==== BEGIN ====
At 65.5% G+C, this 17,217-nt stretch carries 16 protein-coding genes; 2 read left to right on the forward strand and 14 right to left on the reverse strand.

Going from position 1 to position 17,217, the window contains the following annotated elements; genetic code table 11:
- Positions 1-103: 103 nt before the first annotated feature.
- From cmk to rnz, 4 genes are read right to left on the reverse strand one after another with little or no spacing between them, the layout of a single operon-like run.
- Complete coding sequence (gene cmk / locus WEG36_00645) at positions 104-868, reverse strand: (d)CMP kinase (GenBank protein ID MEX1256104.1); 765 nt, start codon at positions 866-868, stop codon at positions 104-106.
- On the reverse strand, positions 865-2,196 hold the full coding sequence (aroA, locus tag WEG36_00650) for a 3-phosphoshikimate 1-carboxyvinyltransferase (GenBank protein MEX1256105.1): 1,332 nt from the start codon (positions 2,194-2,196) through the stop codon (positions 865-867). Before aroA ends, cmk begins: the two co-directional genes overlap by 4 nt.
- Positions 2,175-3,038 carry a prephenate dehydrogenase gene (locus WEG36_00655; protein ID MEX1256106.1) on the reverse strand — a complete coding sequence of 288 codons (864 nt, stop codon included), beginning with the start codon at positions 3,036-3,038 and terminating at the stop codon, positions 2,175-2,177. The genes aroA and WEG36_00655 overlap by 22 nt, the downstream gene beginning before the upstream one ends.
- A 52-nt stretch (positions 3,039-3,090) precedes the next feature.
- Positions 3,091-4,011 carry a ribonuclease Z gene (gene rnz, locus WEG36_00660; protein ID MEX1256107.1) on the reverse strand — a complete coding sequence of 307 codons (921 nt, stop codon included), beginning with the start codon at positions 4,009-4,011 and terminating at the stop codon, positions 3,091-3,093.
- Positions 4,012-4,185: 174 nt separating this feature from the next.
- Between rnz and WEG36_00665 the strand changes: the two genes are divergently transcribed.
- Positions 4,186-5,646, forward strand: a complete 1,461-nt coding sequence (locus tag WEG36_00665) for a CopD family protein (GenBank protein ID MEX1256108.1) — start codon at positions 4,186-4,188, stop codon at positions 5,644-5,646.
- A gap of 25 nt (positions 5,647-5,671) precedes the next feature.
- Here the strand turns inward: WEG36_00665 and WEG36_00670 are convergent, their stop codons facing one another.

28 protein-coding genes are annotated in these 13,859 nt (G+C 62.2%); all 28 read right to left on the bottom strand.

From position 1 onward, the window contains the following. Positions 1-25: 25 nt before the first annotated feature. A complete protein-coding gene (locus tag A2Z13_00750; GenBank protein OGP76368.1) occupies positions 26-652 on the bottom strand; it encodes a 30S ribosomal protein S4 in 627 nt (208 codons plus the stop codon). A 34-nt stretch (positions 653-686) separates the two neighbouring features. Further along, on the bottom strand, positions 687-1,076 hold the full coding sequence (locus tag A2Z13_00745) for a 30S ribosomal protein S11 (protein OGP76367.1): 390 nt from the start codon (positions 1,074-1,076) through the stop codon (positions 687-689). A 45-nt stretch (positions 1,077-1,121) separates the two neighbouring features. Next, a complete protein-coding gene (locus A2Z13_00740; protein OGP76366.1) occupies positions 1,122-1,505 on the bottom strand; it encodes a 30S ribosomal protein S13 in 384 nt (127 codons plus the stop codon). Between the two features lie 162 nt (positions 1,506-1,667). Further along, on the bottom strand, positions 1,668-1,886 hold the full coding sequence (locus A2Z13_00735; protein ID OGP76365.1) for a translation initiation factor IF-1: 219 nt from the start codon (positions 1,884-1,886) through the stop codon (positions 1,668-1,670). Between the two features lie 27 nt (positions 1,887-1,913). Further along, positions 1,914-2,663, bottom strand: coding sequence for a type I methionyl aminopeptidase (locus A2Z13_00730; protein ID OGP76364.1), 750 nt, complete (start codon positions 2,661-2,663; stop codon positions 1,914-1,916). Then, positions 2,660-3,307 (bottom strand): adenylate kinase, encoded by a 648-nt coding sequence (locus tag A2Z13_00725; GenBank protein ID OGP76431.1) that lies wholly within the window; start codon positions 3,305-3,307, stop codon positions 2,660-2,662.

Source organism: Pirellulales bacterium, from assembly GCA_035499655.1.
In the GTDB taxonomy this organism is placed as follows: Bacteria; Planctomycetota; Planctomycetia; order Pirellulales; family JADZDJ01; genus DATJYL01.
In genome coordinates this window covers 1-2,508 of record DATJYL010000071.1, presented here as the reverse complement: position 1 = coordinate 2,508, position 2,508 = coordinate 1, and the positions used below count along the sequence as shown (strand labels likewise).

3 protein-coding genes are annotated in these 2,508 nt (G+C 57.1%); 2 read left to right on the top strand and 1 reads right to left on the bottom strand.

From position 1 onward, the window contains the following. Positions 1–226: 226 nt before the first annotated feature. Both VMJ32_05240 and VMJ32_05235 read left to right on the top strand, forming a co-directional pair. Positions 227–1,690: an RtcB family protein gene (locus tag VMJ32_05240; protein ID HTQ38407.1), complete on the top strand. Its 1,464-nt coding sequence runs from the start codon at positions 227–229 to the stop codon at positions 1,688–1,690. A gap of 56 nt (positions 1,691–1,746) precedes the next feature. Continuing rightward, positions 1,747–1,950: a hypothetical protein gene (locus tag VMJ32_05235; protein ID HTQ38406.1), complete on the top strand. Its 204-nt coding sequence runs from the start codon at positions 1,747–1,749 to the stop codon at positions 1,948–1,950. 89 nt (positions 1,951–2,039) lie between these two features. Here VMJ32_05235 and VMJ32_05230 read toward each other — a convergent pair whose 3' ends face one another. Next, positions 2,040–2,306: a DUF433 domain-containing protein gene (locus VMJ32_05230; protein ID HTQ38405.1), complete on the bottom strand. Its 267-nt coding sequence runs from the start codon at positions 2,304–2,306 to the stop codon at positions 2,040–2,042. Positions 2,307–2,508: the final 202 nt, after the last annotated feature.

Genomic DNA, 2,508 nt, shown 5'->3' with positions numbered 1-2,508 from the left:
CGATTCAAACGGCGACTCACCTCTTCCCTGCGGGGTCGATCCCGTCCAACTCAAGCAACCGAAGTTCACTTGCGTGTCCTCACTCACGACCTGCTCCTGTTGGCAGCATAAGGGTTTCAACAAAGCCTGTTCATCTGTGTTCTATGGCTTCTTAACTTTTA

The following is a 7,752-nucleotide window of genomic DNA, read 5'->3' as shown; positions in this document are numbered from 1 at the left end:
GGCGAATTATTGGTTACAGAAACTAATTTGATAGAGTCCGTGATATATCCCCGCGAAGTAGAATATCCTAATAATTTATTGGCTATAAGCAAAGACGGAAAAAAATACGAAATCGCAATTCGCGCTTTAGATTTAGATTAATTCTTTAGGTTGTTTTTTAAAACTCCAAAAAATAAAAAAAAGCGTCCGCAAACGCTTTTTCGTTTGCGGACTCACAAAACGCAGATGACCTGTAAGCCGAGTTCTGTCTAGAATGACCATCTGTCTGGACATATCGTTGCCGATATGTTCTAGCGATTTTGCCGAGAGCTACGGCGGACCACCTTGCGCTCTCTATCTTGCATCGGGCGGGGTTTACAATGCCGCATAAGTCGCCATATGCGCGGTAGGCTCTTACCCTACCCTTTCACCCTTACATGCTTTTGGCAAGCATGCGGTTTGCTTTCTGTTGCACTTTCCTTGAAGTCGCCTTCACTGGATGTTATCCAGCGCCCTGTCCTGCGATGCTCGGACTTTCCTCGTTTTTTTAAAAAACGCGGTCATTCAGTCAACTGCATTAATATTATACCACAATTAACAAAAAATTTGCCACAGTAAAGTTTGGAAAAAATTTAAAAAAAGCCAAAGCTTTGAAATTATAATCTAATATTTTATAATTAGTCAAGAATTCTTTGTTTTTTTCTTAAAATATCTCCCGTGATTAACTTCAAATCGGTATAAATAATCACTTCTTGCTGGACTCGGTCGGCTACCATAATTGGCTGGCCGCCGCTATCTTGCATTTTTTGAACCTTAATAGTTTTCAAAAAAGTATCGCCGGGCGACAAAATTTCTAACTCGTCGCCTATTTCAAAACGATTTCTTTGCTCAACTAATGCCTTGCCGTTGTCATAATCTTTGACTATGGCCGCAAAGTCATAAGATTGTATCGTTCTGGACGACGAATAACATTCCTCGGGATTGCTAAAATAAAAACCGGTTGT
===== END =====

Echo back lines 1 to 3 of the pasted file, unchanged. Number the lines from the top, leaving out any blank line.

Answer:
At 65.5% G+C, this 17,217-nt stretch carries 16 protein-coding genes; 2 read left to right on the forward strand and 14 right to left on the reverse strand.

Going from position 1 to position 17,217, the window contains the following annotated elements; genetic code table 11:
- Positions 1-103: 103 nt before the first annotated feature.